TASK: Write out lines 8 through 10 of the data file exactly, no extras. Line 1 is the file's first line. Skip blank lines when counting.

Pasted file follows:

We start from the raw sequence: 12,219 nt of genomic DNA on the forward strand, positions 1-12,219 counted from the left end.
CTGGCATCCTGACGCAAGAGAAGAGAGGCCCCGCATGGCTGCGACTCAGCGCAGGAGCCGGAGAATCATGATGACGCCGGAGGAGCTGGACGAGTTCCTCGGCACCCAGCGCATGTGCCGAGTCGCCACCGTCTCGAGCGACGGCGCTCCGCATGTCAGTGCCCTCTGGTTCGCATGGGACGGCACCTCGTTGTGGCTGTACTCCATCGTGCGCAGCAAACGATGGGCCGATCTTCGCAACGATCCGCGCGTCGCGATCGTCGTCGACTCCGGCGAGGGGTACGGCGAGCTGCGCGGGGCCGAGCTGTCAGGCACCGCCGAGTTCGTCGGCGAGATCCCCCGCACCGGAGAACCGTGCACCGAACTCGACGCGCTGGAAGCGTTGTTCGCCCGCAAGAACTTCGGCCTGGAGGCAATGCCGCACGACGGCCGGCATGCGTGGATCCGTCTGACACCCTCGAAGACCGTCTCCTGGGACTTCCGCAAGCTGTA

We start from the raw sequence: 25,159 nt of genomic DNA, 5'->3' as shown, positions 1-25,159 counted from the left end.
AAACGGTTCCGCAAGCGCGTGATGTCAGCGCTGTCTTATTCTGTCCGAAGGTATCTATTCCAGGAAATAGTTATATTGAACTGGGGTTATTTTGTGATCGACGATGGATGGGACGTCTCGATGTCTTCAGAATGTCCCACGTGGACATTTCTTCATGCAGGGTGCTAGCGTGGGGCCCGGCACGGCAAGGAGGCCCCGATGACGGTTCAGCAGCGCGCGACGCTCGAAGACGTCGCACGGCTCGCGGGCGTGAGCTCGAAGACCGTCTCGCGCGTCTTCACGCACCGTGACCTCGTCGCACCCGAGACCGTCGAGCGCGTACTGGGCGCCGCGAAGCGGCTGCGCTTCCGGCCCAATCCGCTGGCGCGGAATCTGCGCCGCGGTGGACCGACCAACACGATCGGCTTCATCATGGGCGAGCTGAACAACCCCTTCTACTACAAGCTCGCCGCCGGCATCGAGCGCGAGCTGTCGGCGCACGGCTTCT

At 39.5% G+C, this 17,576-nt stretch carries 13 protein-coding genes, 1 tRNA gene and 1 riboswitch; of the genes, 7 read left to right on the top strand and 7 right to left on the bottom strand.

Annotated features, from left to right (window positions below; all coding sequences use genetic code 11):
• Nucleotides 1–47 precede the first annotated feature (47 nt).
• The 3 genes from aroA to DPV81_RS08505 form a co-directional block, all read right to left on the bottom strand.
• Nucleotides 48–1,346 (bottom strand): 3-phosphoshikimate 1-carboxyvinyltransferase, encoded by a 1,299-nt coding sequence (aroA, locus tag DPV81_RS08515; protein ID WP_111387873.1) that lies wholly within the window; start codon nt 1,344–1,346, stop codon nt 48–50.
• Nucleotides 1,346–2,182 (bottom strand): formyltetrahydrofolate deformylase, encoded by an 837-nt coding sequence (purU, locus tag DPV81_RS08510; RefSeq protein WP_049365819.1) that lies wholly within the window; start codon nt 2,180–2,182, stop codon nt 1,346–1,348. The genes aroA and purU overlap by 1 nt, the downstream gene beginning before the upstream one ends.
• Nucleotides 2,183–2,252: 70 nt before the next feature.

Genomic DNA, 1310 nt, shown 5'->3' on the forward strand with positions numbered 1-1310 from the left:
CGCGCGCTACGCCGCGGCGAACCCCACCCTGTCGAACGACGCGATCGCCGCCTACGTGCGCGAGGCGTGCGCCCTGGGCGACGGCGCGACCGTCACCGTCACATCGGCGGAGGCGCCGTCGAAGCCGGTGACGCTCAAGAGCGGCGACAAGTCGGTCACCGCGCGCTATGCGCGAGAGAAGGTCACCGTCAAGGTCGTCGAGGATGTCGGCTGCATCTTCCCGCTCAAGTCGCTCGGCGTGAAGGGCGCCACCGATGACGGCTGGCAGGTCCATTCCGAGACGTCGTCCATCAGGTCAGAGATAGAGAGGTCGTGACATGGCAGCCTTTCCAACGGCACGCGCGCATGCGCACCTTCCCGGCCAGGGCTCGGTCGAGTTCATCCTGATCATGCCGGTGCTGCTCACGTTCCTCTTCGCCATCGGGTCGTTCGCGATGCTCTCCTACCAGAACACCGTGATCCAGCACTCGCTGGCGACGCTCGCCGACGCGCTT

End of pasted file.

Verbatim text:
• The 3 genes from aroA to DPV81_RS08505 form a co-directional block, all read right to left on the bottom strand.
• Nucleotides 48–1,346 (bottom strand): 3-phosphoshikimate 1-carboxyvinyltransferase, encoded by a 1,299-nt coding sequence (aroA, locus tag DPV81_RS08515; protein ID WP_111387873.1) that lies wholly within the window; start codon nt 1,344–1,346, stop codon nt 48–50.
• Nucleotides 1,346–2,182 (bottom strand): formyltetrahydrofolate deformylase, encoded by an 837-nt coding sequence (purU, locus tag DPV81_RS08510; RefSeq protein WP_049365819.1) that lies wholly within the window; start codon nt 2,180–2,182, stop codon nt 1,346–1,348. The genes aroA and purU overlap by 1 nt, the downstream gene beginning before the upstream one ends.